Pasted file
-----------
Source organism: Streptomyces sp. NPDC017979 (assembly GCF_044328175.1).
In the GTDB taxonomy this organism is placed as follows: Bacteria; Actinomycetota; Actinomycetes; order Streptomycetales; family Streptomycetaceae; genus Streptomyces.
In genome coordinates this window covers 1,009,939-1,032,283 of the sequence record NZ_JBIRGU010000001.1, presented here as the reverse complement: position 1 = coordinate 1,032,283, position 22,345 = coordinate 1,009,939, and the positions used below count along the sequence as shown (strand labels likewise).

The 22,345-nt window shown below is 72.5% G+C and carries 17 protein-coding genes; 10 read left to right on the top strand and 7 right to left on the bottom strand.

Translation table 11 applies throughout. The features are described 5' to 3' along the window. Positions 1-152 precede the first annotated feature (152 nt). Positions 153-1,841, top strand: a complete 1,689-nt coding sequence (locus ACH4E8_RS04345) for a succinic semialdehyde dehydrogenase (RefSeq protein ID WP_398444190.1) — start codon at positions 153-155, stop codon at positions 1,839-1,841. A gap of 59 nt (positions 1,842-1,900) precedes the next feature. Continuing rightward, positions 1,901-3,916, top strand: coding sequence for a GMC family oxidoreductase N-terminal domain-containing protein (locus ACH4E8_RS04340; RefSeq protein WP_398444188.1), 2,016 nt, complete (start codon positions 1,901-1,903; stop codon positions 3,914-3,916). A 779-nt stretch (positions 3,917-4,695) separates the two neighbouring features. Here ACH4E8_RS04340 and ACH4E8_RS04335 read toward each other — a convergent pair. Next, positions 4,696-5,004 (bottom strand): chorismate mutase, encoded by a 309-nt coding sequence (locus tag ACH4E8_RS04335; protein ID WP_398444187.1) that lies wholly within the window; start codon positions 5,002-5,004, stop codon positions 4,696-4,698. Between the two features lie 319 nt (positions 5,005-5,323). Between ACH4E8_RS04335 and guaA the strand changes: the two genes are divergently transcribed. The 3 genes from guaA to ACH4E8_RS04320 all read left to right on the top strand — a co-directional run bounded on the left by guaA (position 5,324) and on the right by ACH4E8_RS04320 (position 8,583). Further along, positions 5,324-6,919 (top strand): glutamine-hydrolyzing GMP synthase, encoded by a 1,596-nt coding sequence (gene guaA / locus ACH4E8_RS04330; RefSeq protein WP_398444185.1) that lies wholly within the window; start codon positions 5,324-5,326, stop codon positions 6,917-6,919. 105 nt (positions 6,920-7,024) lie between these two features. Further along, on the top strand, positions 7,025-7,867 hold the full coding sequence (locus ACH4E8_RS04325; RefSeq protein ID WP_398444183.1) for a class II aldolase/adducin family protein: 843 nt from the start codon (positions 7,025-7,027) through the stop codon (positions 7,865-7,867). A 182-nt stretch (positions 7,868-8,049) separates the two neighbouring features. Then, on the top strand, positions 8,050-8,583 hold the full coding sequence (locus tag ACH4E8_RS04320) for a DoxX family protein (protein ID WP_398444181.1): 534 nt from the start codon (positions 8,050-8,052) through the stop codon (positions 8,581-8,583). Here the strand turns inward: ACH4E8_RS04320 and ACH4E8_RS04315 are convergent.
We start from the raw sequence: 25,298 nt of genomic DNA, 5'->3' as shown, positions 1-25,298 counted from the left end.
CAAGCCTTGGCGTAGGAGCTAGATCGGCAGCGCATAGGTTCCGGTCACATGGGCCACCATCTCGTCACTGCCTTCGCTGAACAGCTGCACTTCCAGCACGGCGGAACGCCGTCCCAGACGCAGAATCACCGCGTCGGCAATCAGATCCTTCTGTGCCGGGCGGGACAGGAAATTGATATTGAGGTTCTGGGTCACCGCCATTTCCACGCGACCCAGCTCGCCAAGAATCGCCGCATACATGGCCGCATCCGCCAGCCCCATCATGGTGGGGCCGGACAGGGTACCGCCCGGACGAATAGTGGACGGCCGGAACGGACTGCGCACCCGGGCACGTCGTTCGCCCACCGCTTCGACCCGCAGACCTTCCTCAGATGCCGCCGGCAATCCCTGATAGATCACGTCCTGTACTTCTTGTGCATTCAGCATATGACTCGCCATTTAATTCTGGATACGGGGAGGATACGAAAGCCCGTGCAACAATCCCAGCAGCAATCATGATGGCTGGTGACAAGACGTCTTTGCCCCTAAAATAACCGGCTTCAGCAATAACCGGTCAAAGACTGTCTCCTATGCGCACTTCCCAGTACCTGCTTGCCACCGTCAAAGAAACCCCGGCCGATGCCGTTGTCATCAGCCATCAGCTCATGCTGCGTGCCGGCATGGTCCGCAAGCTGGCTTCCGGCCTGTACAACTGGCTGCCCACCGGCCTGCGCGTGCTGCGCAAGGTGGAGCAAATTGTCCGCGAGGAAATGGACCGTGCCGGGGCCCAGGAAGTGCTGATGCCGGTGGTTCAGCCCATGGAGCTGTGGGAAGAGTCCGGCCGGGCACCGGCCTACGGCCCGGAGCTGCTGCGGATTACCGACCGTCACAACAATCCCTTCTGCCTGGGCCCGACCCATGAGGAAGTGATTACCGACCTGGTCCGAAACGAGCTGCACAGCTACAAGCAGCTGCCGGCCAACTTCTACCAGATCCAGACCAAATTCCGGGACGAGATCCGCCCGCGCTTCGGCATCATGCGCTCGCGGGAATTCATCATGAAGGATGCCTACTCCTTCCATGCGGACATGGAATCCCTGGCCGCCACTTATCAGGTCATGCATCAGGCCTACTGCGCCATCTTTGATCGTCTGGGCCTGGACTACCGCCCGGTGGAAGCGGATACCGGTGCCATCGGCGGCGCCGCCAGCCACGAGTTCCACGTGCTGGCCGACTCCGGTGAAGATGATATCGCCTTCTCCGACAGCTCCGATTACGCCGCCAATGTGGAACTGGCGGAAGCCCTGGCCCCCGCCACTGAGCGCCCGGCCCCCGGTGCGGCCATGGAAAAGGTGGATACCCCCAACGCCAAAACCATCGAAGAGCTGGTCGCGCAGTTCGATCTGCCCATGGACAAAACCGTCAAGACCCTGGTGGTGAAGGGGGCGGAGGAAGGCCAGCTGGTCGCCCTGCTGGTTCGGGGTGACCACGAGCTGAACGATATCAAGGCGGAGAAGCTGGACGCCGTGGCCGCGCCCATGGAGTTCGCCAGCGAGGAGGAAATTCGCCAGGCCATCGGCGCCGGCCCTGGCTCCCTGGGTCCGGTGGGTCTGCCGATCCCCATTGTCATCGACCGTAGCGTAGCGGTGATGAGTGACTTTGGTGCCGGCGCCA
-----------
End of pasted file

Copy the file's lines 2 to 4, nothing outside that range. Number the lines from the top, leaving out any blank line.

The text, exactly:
In the GTDB taxonomy this organism is placed as follows: Bacteria; Actinomycetota; Actinomycetes; order Streptomycetales; family Streptomycetaceae; genus Streptomyces.
In genome coordinates this window covers 1,009,939-1,032,283 of the sequence record NZ_JBIRGU010000001.1, presented here as the reverse complement: position 1 = coordinate 1,032,283, position 22,345 = coordinate 1,009,939, and the positions used below count along the sequence as shown (strand labels likewise).

The 22,345-nt window shown below is 72.5% G+C and carries 17 protein-coding genes; 10 read left to right on the top strand and 7 right to left on the bottom strand.